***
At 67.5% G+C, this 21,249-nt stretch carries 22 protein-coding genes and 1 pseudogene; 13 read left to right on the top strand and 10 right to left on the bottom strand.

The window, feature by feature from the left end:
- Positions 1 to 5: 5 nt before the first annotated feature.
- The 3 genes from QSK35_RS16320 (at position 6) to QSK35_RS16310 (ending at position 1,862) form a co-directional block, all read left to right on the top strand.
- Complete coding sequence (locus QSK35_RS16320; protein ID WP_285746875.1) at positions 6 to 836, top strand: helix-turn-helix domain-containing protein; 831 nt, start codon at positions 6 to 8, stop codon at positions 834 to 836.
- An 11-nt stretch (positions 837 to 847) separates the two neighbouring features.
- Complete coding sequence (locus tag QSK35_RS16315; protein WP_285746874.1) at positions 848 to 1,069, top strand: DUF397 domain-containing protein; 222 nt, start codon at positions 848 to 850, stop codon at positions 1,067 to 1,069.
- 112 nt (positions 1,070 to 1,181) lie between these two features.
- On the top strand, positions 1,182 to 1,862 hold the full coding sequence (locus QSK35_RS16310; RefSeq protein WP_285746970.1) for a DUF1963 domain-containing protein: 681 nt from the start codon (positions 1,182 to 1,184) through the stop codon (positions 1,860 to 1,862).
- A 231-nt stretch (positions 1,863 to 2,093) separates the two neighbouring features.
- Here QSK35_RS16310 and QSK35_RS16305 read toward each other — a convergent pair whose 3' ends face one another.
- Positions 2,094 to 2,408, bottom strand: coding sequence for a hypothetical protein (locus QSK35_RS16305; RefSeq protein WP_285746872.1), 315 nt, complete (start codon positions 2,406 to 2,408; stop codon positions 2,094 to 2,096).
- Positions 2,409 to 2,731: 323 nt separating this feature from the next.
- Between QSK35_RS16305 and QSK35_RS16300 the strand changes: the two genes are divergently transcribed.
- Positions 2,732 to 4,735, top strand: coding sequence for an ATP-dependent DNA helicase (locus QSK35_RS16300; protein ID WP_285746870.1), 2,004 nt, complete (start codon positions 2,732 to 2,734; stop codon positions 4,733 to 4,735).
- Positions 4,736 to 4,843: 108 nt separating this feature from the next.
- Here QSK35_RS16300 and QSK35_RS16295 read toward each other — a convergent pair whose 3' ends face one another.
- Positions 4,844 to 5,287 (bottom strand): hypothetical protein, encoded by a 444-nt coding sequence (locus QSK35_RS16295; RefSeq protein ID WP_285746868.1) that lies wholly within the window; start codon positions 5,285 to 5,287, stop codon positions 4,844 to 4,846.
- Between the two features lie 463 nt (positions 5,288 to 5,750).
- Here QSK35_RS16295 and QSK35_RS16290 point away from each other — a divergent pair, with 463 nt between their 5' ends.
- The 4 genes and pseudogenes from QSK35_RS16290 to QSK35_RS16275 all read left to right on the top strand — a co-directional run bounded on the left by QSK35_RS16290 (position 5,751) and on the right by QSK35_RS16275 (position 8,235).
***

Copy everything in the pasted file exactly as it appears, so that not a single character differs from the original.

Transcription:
At 67.5% G+C, this 21,249-nt stretch carries 22 protein-coding genes and 1 pseudogene; 13 read left to right on the top strand and 10 right to left on the bottom strand.

The window, feature by feature from the left end:
- Positions 1 to 5: 5 nt before the first annotated feature.
- The 3 genes from QSK35_RS16320 (at position 6) to QSK35_RS16310 (ending at position 1,862) form a co-directional block, all read left to right on the top strand.
- Complete coding sequence (locus QSK35_RS16320; protein ID WP_285746875.1) at positions 6 to 836, top strand: helix-turn-helix domain-containing protein; 831 nt, start codon at positions 6 to 8, stop codon at positions 834 to 836.
- An 11-nt stretch (positions 837 to 847) separates the two neighbouring features.
- Complete coding sequence (locus tag QSK35_RS16315; protein WP_285746874.1) at positions 848 to 1,069, top strand: DUF397 domain-containing protein; 222 nt, start codon at positions 848 to 850, stop codon at positions 1,067 to 1,069.
- 112 nt (positions 1,070 to 1,181) lie between these two features.
- On the top strand, positions 1,182 to 1,862 hold the full coding sequence (locus QSK35_RS16310; RefSeq protein WP_285746970.1) for a DUF1963 domain-containing protein: 681 nt from the start codon (positions 1,182 to 1,184) through the stop codon (positions 1,860 to 1,862).
- A 231-nt stretch (positions 1,863 to 2,093) separates the two neighbouring features.
- Here QSK35_RS16310 and QSK35_RS16305 read toward each other — a convergent pair whose 3' ends face one another.
- Positions 2,094 to 2,408, bottom strand: coding sequence for a hypothetical protein (locus QSK35_RS16305; RefSeq protein WP_285746872.1), 315 nt, complete (start codon positions 2,406 to 2,408; stop codon positions 2,094 to 2,096).
- Positions 2,409 to 2,731: 323 nt separating this feature from the next.
- Between QSK35_RS16305 and QSK35_RS16300 the strand changes: the two genes are divergently transcribed.
- Positions 2,732 to 4,735, top strand: coding sequence for an ATP-dependent DNA helicase (locus QSK35_RS16300; protein ID WP_285746870.1), 2,004 nt, complete (start codon positions 2,732 to 2,734; stop codon positions 4,733 to 4,735).
- Positions 4,736 to 4,843: 108 nt separating this feature from the next.
- Here QSK35_RS16300 and QSK35_RS16295 read toward each other — a convergent pair whose 3' ends face one another.
- Positions 4,844 to 5,287 (bottom strand): hypothetical protein, encoded by a 444-nt coding sequence (locus QSK35_RS16295; RefSeq protein ID WP_285746868.1) that lies wholly within the window; start codon positions 5,285 to 5,287, stop codon positions 4,844 to 4,846.
- Between the two features lie 463 nt (positions 5,288 to 5,750).
- Here QSK35_RS16295 and QSK35_RS16290 point away from each other — a divergent pair, with 463 nt between their 5' ends.
- The 4 genes and pseudogenes from QSK35_RS16290 to QSK35_RS16275 all read left to right on the top strand — a co-directional run bounded on the left by QSK35_RS16290 (position 5,751) and on the right by QSK35_RS16275 (position 8,235).